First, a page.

Google Drive went live last week Tuesday, offering Google users 5GB free storage space and deep integration of existing Google services – potentially giving the service an edge on competitors.
Principal analyst at Ovum, Richard Edwards, says the service will inevitably be used in the enterprise and may present some problems for CIOs.
“Chances are employees will start using this service to do more than share family photos and recipes,” says Edwards. “Corporate e-mail systems are notorious for their measly storage quotas and message attachment size limitations, and so the sharing and distribution of large corporate files, such as PowerPoint presentations, engineering drawings, and creative content, are an obvious use case for Google Drive.”
Edwards says the unsanctioned use of cloud storage services presents a “real headache” for corporate governance, risk and compliance managers. While some organisations already block access to file sharing services, Edwards says the inevitability of the use of such services warrants further investigation.Ovum advises enterprises to consider the use of business-grade cloud drive and collaboration solutions, such as Box and Huddle.
“These services deliver user-friendly, device-agnostic, content-sharing features similar to Google Drive, Dropbox, and Microsoft SkyDrive, but they also feature management and administration capabilities that Ovum deems essential from a compliance and audit perspective,” says Edwards.
Last week, a number of reports zeroed in on Google Drive's terms and conditions, with some going so far as to state that the new service essentially takes ownership of all data stored in Google Drive since the terms do not provide a definitive boundary for what Google can and cannot do.
Web and digital media lawyer, Paul Jacobson, looked into the issue for a recent post on web.tech.law, and says such an interpretation of the terms and conditions is actually incorrect and misleading.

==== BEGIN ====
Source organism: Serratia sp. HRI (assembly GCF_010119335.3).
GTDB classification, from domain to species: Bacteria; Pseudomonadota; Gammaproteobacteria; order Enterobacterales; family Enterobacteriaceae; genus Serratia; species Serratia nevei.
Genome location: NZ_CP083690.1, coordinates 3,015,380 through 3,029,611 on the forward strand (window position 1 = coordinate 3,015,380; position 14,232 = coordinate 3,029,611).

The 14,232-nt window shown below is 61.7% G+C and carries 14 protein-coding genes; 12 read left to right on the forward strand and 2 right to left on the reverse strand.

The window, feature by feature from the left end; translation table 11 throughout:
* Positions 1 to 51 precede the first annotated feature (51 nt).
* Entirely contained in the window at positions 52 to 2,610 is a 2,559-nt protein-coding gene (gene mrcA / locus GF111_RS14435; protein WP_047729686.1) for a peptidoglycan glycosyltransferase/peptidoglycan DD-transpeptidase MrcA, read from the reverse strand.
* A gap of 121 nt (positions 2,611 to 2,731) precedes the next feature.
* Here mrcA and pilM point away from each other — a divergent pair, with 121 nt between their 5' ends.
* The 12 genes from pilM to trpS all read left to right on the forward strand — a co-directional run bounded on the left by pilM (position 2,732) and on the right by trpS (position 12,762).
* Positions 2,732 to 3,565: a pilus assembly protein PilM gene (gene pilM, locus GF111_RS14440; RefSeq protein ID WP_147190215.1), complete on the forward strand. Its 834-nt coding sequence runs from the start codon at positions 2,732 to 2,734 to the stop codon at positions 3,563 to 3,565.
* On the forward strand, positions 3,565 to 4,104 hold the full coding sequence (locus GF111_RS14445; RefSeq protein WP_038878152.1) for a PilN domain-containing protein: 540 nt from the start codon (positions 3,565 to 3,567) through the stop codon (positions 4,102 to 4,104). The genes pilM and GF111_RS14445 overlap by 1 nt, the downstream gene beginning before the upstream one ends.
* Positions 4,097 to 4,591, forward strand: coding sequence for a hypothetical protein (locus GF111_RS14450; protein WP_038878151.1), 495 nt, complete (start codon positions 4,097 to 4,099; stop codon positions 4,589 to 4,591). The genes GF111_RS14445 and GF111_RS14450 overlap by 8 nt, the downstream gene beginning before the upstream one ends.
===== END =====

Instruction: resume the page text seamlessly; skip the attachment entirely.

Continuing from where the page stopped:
Jacobson says: “The licence Google users grant to Google is notionally for the 'limited purpose of operating, promoting, and improving our services, and to develop new ones' but it is somewhat open ended in that Google could develop new services or modify existing ones that require your data to be used in ways you couldn't have anticipated when signing up. This is fairly similar to Microsoft's services agreement which also uses one licence for all its services.”
Jacobson says the fact that Google's licence is fairly broad is understandable given the wide range of services it offers. “Google doesn't claim ownership of its users' data,” reiterates Jacobson.
“At the same time, there is scope for the already broad licence to be applied in ways users may not have considered. The specific permissions users grant to Google are substantially the same as those users grant to Microsoft (Google is more specific and lists more individual permissions but they are not fundamentally different).”
Jacobson notes that there is a big difference between Dropbox's terms on the one hand, and Google and Microsoft's on the other. “Dropbox offers a fairly specific set of services so users have more certainty as to what they are licensing Dropbox to do with their data,” explains Jacobson.
“Google and Microsoft offer a range of interconnected services governed by a single legal framework and the potential scope for their licences is far broader when you consider that their users may be using a variety of Google and Microsoft services with different functionality.”
Jacobson says the controversy over Facebook's terms back in 2007 did a lot to create more awareness of users' expectations and what it means to be a better licensor.
“The current generation of terms and conditions reflect that, for the most part,” says Jacobson. “These modern licences are clearer, limited in varying degrees but are often necessarily broad to enable these services to function effectively.”